17. "Pochi giorni dopo Ado Campeol, il papà del tiramisù, muore anche la moglie Alba Di Pillo, la vera ideatrice del dolce dei record". La Repubblica. 11 November 2021. Archived from the original on 18 November 2021. Retrieved 18 November 2021.
  18. 1 2 "Ado Campeol, 'father of tiramisu' who helped the rich pudding to become a staple of Italian menus around the world – obituary" . The Telegraph. London. 2 November 2021. Archived from the original on 11 January 2022. Retrieved 3 November 2021.
  19. "'Father of tiramisu' Ado Campeol dies aged 93". BBC. 30 October 2021. Archived from the original on 1 November 2021. Retrieved 31 October 2021.
  20. Vozzella, Laura (8 October 2006). "The Unsung Inventor of Tiramisu". The Baltimore Sun . Archived from the original on 3 June 2020. Retrieved 21 April 2014.
  21. Black, Jane (10 July 2007). "The Trail of Tiramisu". The Washington Post . Archived from the original on 13 October 2008. Retrieved 11 July 2007.
  22. Rosengarten, David (October 2006). "The Man Who Invented Tiramisu!". The Rosengarten Report. Walter Pearce, Salt Pig Publishing. pp. 17–19.
  23. "THE ORIGIN OF TIRAMISÙ: "FACT AND LEGEND". ⋆ Accademia Del Tiramisù". Archived from the original on 3 February 2019. Retrieved 3 February 2019.
  24. Dolce Jasmine (13 November 2017), Tiramisù: The story behind it, archived from the original on 7 November 2021, retrieved 14 November 2017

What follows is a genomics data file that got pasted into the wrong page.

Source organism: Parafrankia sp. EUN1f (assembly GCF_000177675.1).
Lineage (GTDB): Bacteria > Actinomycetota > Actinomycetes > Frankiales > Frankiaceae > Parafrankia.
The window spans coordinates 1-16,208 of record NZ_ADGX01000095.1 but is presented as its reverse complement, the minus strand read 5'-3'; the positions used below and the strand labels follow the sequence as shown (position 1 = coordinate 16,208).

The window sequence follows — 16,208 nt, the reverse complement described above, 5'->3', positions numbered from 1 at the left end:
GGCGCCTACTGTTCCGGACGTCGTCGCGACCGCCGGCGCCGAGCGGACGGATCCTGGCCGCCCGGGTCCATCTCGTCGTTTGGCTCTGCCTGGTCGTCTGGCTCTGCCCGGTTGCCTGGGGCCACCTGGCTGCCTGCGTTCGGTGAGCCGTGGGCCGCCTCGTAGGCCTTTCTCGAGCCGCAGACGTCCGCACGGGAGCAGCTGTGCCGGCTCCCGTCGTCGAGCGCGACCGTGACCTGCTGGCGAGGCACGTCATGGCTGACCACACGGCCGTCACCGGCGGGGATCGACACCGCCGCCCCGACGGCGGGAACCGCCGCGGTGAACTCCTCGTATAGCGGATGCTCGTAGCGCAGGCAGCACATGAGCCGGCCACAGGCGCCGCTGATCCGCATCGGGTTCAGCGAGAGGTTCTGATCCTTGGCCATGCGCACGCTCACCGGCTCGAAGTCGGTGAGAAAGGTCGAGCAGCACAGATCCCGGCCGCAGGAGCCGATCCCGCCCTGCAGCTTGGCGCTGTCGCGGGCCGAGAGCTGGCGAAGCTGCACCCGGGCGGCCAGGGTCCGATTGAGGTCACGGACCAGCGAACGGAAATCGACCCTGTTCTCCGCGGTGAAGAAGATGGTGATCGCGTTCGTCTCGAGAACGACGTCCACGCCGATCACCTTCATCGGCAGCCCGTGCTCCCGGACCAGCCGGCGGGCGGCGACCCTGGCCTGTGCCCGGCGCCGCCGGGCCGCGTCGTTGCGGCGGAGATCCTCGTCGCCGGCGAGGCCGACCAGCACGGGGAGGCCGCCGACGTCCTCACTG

25. "History of tiramisù". Archived from the original on 4 June 2012. Retrieved 16 August 2010.
  26. Soletti, Francesco; Toscani, Ettore (2004). L'Italia del caffè (in Italian). p. 110.
  27. "Diciassettesima revisione dell elenco dei prodotti agroalimentari tradizionali" [Seventeenth revision of the list of traditional agri-food products]. Ministry of Agriculture, Food Sovereignty and Forestry (in Italian). p. 24. Archived from the original on 26 June 2023. Retrieved 26 June 2023. pdf download=page 26 Regione Autonoma Friuli-Venezia Giulia item 137
  28. "GU Serie Generale n.176" (in Italian). 29 July 2017. Archived from the original on 5 August 2017. Retrieved 8 August 2017.
  29. Hernandez, Joe (31 October 2021). "Ado Campeol, the man known as the 'father of tiramisu,' has died". NPR. Archived from the original on 3 November 2021. Retrieved 3 November 2021.
  30. "Save the tiramisu, says Italian politician". The Guardian. 23 August 2013. Archived from the original on 20 November 2021. Retrieved 17 November 2021.
  31. "Italian Politician Asks EU To Grant Tiramisu Protected Status". ITALY Magazine. Archived from the original on 3 November 2021. Retrieved 3 November 2021.
  32. "Ricetta Storia Tiramisu - Recipe and Story of Tiramisu" (PDF). Le Beccherie. Archived (PDF) from the original on 3 November 2021. Retrieved 3 November 2021.
  33. Greenspan, Dorie (14 June 2016). "The way to make a tiramisu even more unforgettable". The Washington Post . ISSN   0190-8286. Archived from the original on 8 November 2020. Retrieved 4 August 2022.
  34. Larousse Gastronomique, New York: Clarkson Potter Publishers, 2001, pp. 1214.
  35. "Tiramisù: pavesini vs savoiardi, chi vince?". Agrodolce. 14 October 2016. Archived from the original on 29 September 2018. Retrieved 14 May 2020.
  36. Cloake, Felicity (13 March 2014). "How to make the perfect tiramisu". The Guardian . ISSN   0261-3077. Archived from the original on 5 July 2019. Retrieved 6 August 2019.